Use this primary source text to explore key historical events.
- Use this Primary Source with America Enters World War I Narrative to further analyze President Wilson’s vision for the end of World War I.
President Woodrow Wilson wrote the Fourteen Points as a program to preserve peace after World War I. Wilson first presented the Fourteen Points in a speech to Congress on January 8, 1918, in what would be the final year of the war. Wilson hoped the end of the war would be an opportunity to not only establish a peace treaty but also create a just and cooperative international order to prevent future wars in Europe and the rest of the world. American allies viewed the Fourteen Points positively and even the Central Powers began to see it as a reasonable basis for peace when they realized the war was unwinnable. Although all sides initially supported the ideas presented in the Fourteen Points, demands for German reparations and other punishments made the idealism of the Fourteen Points difficult to implement at the Peace of Paris.
- Who wrote this document? What is his relationship to the peace of World War I?
- When was this speech delivered? Consider the specific date but also the larger historical context and surrounding events.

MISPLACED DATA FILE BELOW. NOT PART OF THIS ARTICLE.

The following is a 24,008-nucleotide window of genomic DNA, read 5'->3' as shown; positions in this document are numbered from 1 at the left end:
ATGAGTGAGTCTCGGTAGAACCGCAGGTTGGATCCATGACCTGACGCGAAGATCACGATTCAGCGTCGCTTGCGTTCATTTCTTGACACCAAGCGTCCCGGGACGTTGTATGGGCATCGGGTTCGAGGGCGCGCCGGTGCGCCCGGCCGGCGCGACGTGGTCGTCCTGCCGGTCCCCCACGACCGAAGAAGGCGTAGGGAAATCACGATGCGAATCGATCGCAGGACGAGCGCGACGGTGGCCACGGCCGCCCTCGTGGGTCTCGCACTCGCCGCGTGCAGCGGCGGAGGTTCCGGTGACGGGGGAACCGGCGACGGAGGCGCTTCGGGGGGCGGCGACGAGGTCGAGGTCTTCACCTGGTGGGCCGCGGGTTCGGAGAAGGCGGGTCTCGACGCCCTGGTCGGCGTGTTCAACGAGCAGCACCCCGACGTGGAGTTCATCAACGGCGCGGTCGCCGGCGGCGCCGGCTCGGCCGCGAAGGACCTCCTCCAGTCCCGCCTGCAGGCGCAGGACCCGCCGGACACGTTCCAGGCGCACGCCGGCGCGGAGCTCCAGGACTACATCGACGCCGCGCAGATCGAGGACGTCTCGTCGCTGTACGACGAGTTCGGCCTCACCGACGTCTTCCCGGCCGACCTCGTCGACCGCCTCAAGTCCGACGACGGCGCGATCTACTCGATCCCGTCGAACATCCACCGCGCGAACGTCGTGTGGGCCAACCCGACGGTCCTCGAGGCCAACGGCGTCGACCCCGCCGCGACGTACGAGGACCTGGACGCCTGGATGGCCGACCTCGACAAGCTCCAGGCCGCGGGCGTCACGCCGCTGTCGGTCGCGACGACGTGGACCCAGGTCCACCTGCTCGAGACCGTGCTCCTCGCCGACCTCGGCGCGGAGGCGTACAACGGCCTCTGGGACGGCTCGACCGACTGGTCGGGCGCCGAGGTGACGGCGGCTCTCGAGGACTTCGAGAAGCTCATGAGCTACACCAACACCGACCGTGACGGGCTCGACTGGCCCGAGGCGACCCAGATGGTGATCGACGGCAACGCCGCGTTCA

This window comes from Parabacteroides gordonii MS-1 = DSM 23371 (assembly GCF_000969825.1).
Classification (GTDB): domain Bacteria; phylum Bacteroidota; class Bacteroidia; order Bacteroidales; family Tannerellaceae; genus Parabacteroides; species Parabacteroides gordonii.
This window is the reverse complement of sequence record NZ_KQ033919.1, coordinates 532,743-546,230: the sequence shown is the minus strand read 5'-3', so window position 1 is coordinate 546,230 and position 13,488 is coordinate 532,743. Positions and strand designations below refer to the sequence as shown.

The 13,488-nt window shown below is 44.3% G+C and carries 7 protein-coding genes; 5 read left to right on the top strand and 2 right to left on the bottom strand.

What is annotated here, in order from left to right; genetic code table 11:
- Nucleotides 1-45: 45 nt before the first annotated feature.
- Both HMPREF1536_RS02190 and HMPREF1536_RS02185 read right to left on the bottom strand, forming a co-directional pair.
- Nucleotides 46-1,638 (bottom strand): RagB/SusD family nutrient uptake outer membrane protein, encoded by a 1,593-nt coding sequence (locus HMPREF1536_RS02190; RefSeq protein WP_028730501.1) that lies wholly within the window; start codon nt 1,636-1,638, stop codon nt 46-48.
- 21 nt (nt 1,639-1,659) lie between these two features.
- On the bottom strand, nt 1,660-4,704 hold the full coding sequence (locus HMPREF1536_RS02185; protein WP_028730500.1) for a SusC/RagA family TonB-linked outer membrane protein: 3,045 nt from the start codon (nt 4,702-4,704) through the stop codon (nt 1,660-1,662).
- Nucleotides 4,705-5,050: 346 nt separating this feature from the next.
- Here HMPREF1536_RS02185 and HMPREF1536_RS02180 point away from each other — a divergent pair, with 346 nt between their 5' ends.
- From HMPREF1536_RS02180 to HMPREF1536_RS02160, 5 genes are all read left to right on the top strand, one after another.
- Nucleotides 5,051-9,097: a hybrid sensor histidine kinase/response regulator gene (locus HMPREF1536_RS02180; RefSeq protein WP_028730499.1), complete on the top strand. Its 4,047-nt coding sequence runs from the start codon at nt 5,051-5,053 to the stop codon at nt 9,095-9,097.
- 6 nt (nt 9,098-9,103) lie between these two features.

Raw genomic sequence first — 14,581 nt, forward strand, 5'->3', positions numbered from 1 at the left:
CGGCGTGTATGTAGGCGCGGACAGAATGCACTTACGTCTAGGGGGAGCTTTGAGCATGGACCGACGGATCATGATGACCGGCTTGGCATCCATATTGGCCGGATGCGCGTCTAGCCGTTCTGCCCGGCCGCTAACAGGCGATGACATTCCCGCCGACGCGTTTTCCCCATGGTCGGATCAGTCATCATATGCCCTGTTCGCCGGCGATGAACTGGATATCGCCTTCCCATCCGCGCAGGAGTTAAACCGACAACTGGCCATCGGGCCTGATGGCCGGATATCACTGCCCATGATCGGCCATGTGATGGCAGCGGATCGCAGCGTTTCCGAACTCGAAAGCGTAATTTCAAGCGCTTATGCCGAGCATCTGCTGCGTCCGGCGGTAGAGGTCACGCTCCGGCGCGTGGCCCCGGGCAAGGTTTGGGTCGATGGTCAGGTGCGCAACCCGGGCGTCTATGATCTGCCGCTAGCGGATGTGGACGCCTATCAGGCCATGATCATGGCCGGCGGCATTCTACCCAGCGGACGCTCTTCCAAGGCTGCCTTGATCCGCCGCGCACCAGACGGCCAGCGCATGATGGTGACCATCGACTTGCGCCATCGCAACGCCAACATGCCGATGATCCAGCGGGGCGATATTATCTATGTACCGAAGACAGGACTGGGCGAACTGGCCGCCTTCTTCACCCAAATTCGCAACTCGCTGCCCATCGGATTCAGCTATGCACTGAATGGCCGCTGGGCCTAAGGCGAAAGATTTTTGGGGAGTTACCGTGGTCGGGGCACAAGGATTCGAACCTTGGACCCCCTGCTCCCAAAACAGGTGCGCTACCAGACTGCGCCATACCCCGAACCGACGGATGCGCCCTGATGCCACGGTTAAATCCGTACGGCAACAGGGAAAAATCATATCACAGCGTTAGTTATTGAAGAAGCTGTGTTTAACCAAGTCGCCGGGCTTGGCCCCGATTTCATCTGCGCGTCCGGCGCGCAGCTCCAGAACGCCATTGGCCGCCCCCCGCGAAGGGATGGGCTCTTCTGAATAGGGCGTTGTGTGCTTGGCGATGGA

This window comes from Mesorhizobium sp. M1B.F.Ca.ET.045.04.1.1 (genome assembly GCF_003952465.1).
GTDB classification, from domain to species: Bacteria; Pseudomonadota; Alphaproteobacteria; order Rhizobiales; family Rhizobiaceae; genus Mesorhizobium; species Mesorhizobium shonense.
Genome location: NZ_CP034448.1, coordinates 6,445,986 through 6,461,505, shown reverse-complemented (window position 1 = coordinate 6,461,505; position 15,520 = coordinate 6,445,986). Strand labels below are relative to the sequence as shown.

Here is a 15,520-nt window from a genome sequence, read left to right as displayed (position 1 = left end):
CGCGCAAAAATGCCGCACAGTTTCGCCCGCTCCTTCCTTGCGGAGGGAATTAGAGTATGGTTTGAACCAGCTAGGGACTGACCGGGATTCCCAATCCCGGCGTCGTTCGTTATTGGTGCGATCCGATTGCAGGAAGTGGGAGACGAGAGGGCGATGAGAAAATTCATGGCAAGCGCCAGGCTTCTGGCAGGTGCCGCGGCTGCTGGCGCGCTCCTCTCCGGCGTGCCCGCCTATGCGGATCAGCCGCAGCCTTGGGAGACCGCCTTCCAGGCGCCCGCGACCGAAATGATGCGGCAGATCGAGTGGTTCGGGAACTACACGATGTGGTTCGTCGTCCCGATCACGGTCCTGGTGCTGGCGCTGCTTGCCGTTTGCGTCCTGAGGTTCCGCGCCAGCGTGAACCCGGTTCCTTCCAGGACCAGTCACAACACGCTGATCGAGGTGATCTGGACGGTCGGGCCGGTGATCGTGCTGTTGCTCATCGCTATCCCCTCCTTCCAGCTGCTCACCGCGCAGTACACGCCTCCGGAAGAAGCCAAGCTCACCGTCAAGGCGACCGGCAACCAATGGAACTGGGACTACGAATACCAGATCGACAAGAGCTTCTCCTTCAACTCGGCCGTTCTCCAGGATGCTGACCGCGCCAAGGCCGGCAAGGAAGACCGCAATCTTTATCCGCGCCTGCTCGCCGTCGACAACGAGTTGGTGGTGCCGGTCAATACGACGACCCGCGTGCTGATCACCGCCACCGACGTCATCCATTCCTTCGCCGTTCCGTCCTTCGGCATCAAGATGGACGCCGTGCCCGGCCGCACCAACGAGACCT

- Who is the author’s intended audience? How might this influence what he says?
- What is the author’s purpose for writing the document?
|Points I–V (peaceful relations)
armament(n): military weapons and equipment
|I. Open covenants of peace, openly arrived at, after which there shall be no private international understandings of any kind but diplomacy shall proceed always frankly and in the public view.
II. Absolute freedom of navigation upon the seas, outside territorial waters, alike in peace and in war. . . .
III. The removal, so far as possible, of all economic barriers and the establishment of an equality of trade conditions among all the nations consenting to the peace and associating themselves for its maintenance.
IV. Adequate guarantees given and taken that national armaments will be reduced to the lowest point consistent with domestic safety.
V. A free, open-minded, and absolutely impartial adjustment of all colonial claims, based upon a strict observance of the principle that in determining all such questions of sovereignty the interests of the populations concerned must have equal weight with the equitable claims of the government whose title is to be determined.
|Points VI–VIII (conquered territory returned)
During World War I, the Central powers occupied vast territory belonging to a number of neighboring countries.
sovereignty(n): supreme power or authority; the authority of a state to govern itself or another state
|VI. The evacuation of all Russian territory and such a settlement of all questions affecting Russia as will secure the best and freest cooperation of the other nations of the world in obtaining for her an unhampered and unembarrassed opportunity for the independent determination of her own political development. . . .
VII. Belgium, the whole world will agree, must be evacuated and restored, without any attempt to limit the sovereignty which she enjoys in common with all other free nations. . . .